All of the variations below are variations of the air squat.  So if you haven’t read the previous section, be sure to do that.  

Without taking the time to properly develop your air squat, your form on any of these variations will be faulty and might lead you straight to an injury.  

However, if your form is good, then you can start trying the variations.  

All of these variations can be used for a different purposes.  Some can be used for mobility while others can be used to build strength.  

Add them to your training program as YOU see fit.  If you are currently trying to add strength, then add in some of these exercises to your regular workout.  

Ok let’s dive in!

Goblet Squats

Although goblet squats are not technically a bodyweight exercise, they are still pretty damn close and they are an excellent addition to your leg day.  

You will hold a kettlebell or a dumbbell against your chest while squatting down as low as possible.  

Goblet Squats
Both the top and bottom of the dumbbell MUST maintain contact with my body the entire time.

This exercise works much better with a dumbbell than a kettlebell.  With a dumbbell you can hold yourself accountable.  You need both the top and bottom half of the dumbbell to be pressing against your chest the entire time.

If the bottom part comes off your chest, then your doing them wrong.  I have written an entire article on goblet squats and their benefits.  Be sure to check it out for more info.  

Add these to your workouts for 3 sets of 20 reps at the end of a leg workout.  You’ll thank me later.

Wall Squats

A wall has many uses.  Besides keeping you warm in the winter and holding up your house, a wall can be very useful for squats.  

By placing a Swiss ball behind your back you can squat down with a completely vertical torso and really work your quads.  

Wall Squats
The wall helps you keep your torso vertical which takes pressure off the lower back.

I especially like this exercise to target weak areas on my quads.  One in particular, the vastus medialis.  With a wall squat, you will learn to push through the ball of your big toe and really activate that muscle.  Plus you will not have to worry about balance.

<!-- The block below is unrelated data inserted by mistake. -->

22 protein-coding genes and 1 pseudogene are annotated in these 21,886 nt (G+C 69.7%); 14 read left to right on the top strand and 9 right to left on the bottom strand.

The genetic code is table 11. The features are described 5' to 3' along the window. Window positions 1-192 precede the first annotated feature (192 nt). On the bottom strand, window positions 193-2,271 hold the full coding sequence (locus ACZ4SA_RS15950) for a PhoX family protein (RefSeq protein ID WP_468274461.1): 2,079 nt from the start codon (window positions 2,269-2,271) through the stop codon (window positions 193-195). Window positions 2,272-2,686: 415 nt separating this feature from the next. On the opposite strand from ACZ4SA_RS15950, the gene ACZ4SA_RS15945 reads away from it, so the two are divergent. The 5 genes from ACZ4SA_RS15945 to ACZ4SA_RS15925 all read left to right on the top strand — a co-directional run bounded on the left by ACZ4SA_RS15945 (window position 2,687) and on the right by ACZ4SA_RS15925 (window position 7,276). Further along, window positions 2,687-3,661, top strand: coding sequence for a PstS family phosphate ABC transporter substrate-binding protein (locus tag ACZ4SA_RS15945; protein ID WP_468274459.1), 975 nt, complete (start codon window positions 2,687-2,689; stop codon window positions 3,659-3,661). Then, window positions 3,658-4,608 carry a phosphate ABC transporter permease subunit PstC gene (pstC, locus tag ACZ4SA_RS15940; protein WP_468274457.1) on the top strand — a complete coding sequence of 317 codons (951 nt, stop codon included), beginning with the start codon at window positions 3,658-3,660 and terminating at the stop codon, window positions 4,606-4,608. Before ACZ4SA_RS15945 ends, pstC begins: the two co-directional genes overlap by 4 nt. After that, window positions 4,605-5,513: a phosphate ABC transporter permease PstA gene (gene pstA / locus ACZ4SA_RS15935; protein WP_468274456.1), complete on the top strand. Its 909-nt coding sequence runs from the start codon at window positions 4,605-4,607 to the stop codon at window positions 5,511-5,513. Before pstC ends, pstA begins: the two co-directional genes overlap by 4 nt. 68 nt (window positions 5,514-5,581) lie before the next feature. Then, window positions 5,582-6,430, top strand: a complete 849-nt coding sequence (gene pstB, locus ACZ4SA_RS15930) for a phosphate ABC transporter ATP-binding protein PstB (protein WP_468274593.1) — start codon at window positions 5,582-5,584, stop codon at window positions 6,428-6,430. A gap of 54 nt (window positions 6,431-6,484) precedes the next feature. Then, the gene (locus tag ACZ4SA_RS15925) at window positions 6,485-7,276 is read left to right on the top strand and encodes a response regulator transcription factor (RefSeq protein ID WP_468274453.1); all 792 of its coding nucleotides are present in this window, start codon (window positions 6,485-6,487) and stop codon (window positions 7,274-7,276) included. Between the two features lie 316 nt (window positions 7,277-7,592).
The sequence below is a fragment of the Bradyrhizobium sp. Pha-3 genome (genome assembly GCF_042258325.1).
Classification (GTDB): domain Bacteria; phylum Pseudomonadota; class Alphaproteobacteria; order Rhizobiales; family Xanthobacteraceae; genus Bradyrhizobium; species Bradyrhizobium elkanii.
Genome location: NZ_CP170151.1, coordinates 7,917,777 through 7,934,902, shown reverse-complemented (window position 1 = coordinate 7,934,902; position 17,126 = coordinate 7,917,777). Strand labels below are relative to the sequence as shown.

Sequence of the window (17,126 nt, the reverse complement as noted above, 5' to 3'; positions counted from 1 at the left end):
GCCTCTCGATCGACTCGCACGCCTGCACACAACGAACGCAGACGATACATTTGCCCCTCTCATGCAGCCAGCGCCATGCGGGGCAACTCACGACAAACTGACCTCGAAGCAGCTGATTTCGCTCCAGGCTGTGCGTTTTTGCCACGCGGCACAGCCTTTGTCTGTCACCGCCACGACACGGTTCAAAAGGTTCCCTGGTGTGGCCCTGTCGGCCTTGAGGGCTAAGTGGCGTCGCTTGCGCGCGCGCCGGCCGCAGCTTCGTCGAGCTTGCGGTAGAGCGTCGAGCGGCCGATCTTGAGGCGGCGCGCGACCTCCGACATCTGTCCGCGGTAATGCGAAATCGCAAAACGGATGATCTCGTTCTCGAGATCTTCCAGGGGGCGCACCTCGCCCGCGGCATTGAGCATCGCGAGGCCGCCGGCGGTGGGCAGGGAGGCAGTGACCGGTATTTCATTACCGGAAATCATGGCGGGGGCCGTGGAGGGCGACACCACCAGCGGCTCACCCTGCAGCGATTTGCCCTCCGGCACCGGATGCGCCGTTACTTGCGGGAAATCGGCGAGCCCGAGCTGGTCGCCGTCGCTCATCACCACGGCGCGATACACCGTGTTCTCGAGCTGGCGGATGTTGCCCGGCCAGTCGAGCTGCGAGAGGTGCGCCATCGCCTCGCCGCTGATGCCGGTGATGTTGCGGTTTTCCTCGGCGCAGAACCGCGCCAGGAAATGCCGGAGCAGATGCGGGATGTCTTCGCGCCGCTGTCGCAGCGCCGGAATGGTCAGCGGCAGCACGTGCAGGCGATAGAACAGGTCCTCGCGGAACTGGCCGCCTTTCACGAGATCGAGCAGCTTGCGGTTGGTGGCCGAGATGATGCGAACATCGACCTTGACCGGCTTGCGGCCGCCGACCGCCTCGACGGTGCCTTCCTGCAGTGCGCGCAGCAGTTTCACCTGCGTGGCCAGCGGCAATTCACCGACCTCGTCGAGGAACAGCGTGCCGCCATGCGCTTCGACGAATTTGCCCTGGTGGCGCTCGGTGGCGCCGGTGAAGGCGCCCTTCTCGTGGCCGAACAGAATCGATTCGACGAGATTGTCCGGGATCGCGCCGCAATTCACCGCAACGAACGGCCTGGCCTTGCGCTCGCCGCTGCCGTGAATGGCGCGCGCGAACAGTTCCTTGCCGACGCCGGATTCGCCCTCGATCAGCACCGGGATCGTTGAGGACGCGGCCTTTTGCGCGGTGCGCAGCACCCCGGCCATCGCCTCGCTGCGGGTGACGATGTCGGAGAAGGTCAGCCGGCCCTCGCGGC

If you keep both feet together, you can really target the vastus lateralis and develop a nice outer quad sweep.  

Also patella tendon issues can be addressed with wall squats by placing a ball, or foam roller between your knees.

Perform this exercise during your warmups, or on your “off” days for 3 sets of 15-20 reps.   

Hindu Squats

Hindu squats are not a common exercise you see in most gyms.  This is a very versatile exercise that has many applications. 

To perform you want to stand with your arms out straight in front of you.  Inhale and bring your arms into extension behind your back.  

Keep your torso vertical and squat all the way down onto your toes while swinging your arms in front of you.  

Now exhale and push through the balls of your feet while you stand up.  

Now I know what you are thinking, “How does squatting on your toes help me squat in real life?”

Well the main benefit is not the toe squatting, It is the movement patterns.  

The exact movement pattern of the Hindu squat is the same as a vertical jump.  So think of it as a way to really drill down perfect jumping technique.  

Also there is a rhythmic breathing pattern to the Hindu squat.  You inhale on the way down and exhale on the way up.  Plus you have to inhale into your lower body.  

This is the same place you want to inhale if you want to squat big weights under the barbell.

It is best to perform these on your off days for as many reps as possible.       

Prisoner Squats

If you are having trouble with front squats, then prisoner squats are for you.  The prisoner squat is the bodyweight version of a front squat.  

Front Squats
The prisoner squat is the bodyweight version of the front squat.